Showing posts with label Open Chemistry. Show all posts
Showing posts with label Open Chemistry. Show all posts

Saturday, November 7, 2009

Chemistry Never Sleeps and Free Chemistry Lessons

My colleague and chemistry teacher, Walter Perry, started a blog this summer as a companion to his classroom blog. Over the last four months he's slowly added some useful content to Chemistry Never Sleeps. Chemistry Never Sleeps is a mix of Walter's personal commentary about teaching with links and examples of Chemistry resources for teachers and students. A recent post included a slide presentation about the Periodic Table.

Exploring the links on Chemistry Never Sleeps brought me to Mr. Guch's Free Stuff for Chemistry Teachers. Mr. Guch's free stuff includes four free ebooks containing lesson plans, lectures, and quizzes that Mr. Guch developed for his high school Chemistry classes.

Here are some related items that may be of interest to you:
Open Chemistry - Free Content for Teaching Chemistry
The Interactive Periodic Table
Video Demonstrations of the Periodic Table of Elements

Friday, June 5, 2009

The Dalai Lama Explains Tibetan Buddhism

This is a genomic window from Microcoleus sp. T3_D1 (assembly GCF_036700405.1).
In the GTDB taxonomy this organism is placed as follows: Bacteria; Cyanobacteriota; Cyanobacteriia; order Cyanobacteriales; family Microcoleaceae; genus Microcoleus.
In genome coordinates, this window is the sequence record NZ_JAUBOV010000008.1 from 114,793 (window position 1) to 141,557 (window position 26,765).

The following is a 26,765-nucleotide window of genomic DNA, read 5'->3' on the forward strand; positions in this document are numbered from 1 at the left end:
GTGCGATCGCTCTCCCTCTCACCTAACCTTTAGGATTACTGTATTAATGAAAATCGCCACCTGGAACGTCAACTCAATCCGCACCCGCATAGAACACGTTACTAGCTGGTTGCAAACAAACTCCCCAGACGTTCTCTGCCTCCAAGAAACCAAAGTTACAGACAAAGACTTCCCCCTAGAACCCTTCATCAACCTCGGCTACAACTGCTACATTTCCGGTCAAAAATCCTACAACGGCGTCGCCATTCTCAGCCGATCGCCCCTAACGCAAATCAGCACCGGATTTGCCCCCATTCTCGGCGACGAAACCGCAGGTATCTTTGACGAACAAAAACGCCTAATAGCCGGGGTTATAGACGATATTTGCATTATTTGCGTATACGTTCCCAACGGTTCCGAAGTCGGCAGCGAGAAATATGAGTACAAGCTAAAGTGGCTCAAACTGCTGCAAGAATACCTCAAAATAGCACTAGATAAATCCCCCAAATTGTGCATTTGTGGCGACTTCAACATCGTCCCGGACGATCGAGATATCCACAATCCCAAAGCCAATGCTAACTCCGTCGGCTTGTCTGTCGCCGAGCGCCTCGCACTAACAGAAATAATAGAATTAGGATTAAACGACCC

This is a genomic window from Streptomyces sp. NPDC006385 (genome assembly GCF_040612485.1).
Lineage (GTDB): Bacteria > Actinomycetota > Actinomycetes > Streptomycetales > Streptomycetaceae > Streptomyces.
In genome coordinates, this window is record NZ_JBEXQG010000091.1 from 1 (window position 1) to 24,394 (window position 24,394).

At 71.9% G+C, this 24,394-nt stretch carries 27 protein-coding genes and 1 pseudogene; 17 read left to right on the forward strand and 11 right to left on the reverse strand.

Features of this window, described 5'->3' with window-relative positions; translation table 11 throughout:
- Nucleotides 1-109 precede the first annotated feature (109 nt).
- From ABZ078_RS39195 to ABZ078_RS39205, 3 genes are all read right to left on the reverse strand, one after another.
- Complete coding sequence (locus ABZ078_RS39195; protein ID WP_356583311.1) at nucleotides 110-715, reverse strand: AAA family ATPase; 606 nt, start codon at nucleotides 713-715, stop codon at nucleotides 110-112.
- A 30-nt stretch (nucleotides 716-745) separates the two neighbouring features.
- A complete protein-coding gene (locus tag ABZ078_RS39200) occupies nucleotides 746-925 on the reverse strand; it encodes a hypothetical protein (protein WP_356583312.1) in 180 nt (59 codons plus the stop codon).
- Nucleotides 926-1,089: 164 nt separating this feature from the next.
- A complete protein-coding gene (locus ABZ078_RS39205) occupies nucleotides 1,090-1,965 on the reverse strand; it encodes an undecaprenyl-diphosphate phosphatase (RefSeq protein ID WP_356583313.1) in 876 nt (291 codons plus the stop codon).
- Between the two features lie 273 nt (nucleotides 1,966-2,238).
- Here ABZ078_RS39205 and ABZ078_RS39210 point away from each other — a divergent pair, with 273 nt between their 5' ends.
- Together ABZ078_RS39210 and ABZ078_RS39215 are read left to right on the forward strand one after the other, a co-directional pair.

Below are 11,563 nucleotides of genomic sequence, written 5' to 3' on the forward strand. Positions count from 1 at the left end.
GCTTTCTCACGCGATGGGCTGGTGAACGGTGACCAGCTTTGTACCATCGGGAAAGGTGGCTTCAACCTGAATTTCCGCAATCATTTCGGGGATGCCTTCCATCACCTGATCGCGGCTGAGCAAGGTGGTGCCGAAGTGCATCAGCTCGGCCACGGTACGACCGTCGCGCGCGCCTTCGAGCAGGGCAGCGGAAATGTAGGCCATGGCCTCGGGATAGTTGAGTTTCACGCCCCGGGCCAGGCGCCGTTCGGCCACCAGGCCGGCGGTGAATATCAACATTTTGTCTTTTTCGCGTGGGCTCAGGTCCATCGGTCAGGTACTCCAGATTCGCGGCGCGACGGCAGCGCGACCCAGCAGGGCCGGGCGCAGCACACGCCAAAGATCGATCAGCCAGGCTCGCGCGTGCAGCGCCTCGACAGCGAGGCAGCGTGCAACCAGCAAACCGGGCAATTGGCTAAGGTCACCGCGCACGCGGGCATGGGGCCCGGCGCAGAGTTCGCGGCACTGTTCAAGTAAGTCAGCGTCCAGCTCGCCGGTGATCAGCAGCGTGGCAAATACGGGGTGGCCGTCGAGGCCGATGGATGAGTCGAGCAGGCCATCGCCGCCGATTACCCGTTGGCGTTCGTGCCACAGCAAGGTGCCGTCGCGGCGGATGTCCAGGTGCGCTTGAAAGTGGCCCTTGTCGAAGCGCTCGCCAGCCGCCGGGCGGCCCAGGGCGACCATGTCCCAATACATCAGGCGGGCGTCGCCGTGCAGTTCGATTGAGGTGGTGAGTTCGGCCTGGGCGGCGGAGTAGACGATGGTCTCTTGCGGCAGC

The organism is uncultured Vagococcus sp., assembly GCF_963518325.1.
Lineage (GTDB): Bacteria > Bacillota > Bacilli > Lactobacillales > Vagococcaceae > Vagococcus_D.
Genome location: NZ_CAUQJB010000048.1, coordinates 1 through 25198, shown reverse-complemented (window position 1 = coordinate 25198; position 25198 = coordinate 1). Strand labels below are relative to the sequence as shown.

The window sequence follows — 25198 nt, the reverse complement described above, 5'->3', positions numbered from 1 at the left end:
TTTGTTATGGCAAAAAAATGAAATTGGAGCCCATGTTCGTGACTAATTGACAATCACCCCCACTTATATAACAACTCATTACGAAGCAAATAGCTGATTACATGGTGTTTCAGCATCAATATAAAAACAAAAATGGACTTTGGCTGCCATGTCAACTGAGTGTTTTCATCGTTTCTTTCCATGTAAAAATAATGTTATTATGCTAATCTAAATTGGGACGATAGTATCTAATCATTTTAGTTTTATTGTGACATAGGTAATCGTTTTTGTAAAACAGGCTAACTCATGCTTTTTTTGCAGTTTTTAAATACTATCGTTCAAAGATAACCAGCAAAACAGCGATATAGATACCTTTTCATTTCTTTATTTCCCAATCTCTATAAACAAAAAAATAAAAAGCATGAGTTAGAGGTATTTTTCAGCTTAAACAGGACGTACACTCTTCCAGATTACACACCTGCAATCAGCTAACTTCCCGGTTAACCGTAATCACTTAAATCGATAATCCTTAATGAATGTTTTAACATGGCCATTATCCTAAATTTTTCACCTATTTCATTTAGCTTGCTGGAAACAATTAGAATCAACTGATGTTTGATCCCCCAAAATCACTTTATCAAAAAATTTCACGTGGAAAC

This may have limited appeal to most readers, but if you teach a comparative religion course or something similar, you may find this video useful. In this video the Dalai Lama gives an introduction to Tibetan Buddhism. It is definitely not a fast-paced lecture and takes a while to get into (I'm only at the 35 minute mark as I write this, but I do find it interesting so far), but it could be useful in the right setting.
I learned about this video on the awesome Open Culture blog.

Sunday, March 22, 2009

Open Chemistry - Free Content for Teaching Chemistry

Open Chemistry is a new website built to share resources for teaching and learning Chemistry. The site is new and doesn't have a lot of content yet, but the content it does have is good. The most useful content on Open Chemistry are the videos and 3D molecule models. I've embedded one of the videos below. If you're a Chemistry teacher you may want to consider subscribing the Open Chemistry RSS feed to keep up the latest updates.

Nomenclature from openchemistry on Vimeo.

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